• Avalve mechanism comprising a body portion having oppositely extending internally threaded hollow projections, a washer or packing ring mounted on one of said projections, a hollow plate nut engaging said projection and holding the said washer or packing in place, the said plat-e nut having a wrench receiving socket formed therein, a valve stem engaging the other projection on said body portion and having an annular flange formed upon its end, a ring nut engaging the hollow projection of the body portion and holding the valve stem movably in place and a friction ring interposed between the end of the said valve stem and the bottom of the hollow projection, for pre venting an unscrewing of the parts of the valve when the stem is turned to seat and unseat the said valve.
  • a valve mechanism for street hydrants comprising a valve seat open at both ends, a valve for engaging said seat, made up of a body portion having a central socketed projection, a washer or packing ring mounted on said hollow projection, a washer nut adapted to engage the said socketed projection for holding the washer or packing in place, thewasher nut having a socket formed therein for receiving a wrench, the socket being opposite the outer open end of the valve seat, so that it may be reached by wrench from a point outside the hydrant.
  • a valve mechanism for street hydrants comprising a valve seat mounted in the walls of the hydrant, a valve for engaging said seat comprising a body portion having oppositely projecting threaded sockets, a valve stem engaging one of said sockets and means for movably holding it therein, a washer or packing ring carried by the said body portion and surrounding the other threaded socket, a hollow nut plate engaging the latter threaded socket for holding the washer in place, the said hollow nut plate being easily reached from the exterior of the hydrant for tightening the parts of the valve without the necessity of unseating it.

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  • Engineering & Computer Science (AREA)
  • General Engineering & Computer Science (AREA)
  • Mechanical Engineering (AREA)
  • Lift Valve (AREA)

Description

J. A. CARR & R. LIVINGSTON. VALVE.
APPLICATION FILED MAR. 24, 1909 953,370. Patented Mar.29,1910.
-1; l l illlli my Rvfiar Lv/v'on s tan/ 1/ WW 111602. 630mm;
tinirnn erm ne rad ant OFFIQE.
JOHN A. CARE AND RICHARD LIVINGSTON, OF LOS ANGELES, CALIFORNIA, ASSIGNORS TO KEYSTONE IRON WORKS, OF LOS ANGELES, CALIFORNIA, A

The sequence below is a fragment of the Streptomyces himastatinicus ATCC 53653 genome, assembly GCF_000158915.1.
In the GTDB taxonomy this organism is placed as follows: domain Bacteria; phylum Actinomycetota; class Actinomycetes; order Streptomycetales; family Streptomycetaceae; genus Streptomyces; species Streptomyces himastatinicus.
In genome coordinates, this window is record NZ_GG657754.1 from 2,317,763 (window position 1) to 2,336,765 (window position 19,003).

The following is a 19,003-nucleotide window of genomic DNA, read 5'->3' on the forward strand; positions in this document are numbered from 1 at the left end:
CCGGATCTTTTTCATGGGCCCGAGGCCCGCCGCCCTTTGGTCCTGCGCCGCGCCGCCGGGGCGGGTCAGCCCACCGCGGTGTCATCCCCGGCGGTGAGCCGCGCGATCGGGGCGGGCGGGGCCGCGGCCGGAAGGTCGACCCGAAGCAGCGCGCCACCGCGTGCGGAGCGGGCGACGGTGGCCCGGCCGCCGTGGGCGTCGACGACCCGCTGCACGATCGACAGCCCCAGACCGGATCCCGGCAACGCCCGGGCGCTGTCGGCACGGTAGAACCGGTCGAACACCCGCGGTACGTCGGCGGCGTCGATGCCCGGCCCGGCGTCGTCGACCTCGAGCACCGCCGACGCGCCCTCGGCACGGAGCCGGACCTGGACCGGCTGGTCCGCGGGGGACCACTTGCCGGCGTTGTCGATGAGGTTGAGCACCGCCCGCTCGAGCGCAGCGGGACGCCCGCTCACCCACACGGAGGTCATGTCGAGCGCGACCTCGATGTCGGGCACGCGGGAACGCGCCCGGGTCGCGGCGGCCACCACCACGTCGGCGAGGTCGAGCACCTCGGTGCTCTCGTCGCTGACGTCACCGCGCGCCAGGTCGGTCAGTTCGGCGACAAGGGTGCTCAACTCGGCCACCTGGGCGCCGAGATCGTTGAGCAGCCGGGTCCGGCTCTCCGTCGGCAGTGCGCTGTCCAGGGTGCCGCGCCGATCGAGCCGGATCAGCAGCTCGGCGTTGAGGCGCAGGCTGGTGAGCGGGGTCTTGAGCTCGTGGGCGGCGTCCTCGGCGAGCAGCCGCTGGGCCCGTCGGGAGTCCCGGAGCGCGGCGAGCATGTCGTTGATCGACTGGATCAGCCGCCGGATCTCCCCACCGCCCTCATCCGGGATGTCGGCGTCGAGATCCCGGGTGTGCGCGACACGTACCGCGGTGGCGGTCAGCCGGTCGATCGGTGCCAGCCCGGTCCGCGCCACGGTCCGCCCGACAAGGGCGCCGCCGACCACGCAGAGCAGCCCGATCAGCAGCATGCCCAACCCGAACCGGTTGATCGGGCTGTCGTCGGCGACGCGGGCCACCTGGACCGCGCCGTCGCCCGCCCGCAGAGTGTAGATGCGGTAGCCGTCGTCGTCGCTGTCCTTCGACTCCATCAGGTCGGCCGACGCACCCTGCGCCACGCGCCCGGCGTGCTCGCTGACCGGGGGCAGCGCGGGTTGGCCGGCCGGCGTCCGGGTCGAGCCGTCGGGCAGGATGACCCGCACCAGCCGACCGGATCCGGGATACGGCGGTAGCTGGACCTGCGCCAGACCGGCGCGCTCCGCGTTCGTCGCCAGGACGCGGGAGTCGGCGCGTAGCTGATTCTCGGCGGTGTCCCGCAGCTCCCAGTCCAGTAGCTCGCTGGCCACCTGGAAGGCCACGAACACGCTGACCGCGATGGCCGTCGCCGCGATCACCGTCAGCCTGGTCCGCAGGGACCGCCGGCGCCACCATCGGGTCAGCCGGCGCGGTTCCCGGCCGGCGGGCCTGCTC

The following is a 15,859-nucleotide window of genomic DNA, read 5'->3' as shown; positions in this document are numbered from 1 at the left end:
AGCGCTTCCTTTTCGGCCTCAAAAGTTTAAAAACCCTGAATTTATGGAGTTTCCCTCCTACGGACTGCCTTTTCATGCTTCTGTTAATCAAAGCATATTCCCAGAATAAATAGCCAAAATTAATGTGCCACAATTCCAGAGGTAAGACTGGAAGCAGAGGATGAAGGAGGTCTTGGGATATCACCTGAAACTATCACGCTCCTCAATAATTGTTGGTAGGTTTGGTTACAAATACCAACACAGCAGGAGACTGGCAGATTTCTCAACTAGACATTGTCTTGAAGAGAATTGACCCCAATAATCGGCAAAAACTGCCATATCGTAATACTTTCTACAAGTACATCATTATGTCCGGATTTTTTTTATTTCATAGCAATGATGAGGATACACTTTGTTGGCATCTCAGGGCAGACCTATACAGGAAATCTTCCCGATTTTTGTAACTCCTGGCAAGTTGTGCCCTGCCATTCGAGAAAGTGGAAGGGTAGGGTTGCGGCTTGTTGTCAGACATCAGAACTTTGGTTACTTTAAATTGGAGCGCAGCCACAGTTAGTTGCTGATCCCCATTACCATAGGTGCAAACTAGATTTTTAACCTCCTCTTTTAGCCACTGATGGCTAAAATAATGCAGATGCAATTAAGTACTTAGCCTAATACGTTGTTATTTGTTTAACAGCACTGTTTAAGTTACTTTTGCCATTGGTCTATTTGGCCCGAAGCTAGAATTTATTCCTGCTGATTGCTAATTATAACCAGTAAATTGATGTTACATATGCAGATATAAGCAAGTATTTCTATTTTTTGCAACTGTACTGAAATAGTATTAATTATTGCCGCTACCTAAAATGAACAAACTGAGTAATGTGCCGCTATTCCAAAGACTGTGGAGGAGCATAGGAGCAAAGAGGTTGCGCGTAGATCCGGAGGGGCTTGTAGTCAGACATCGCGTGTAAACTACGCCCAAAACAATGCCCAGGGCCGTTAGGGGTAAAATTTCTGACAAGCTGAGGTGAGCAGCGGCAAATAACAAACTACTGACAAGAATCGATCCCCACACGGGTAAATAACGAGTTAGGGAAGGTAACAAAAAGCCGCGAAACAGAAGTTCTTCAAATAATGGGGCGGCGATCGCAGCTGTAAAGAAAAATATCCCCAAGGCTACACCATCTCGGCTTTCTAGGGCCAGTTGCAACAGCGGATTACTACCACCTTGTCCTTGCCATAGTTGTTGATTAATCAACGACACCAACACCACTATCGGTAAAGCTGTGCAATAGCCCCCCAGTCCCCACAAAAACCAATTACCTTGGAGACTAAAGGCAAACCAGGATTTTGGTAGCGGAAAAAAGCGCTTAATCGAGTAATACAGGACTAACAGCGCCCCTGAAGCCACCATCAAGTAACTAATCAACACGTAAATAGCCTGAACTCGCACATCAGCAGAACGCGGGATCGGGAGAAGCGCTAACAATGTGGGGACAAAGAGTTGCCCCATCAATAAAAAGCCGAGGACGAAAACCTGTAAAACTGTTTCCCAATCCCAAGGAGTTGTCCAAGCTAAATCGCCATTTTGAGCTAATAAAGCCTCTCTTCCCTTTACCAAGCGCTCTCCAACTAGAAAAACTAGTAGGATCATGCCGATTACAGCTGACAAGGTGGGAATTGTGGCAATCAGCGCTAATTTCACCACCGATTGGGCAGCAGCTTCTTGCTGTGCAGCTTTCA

CALIFORNIA.
CORPORATION OF VALVE.
Specification of Letters Patent.
Patented Mar. 29, 1910.
Application filed March 24, 1989. Serial No. 485,421.
To all whom it may concern:
Be it known that we, JOHN A. CARR and RICHARD LIVINGSTON, citizens of the United States, residing at Los Angeles, in the county of Los Angeles and State of California, have invented certain new and useful Improvements in Valves, of which the following is a specification.
This invention relates to improvements in valves and particularly to that class of valves which is especially adapted for use in street or fire hydrants where a great outflowing pressure is exerted, especially when the suction of the modern powerful fire engine is applied to the hydrant.
It is the object of the invention to provide a valve for such a hydrant that will not only withstand the pressures brought to bear upon it in a street hydrant, but which shall have a strong connection with its operating valve stem and also which shall be accessible from the exterior of the hydrant for taking up any compression and wear upon the washer of the valve.
IVith these and other objects in view, the invention consists in certain novel constructions, combinations and arrangements of parts as will be hereinafter fully described and claimed.
In the accompanying drawing forming a part of this specification :Figure 1 is a central vertical sectional view through a street or fire hydrant showing the improved valve of the present invention mounted therein. Fig. 2 is an enlarged detail sectional view through the said valve illustrating its formation. Fig. 3 is a view in elevation of the valve looking toward the outer face thereof. Fig. 1 is a detail sectional view taken upon the line a Z) of Fig. 2 and looking toward the valve proper. Fig. 5 is a detail perspective view of the anti-friction ring employed between the valve stem and valve.
The valve of the present invention may be used in various places where the suction of liquids or other materials tends to help seat the valve but it is particularly adapted for use in street or fire hydrants where it must be unseated against tremendous pressure when water is to be drawn from the hydrant. As the valve is especially adapted for use in connection with such a hydrant, the drawings show the valve as applied to an improved form of fire hydrant, and the invention will be described, reference being bad thereto.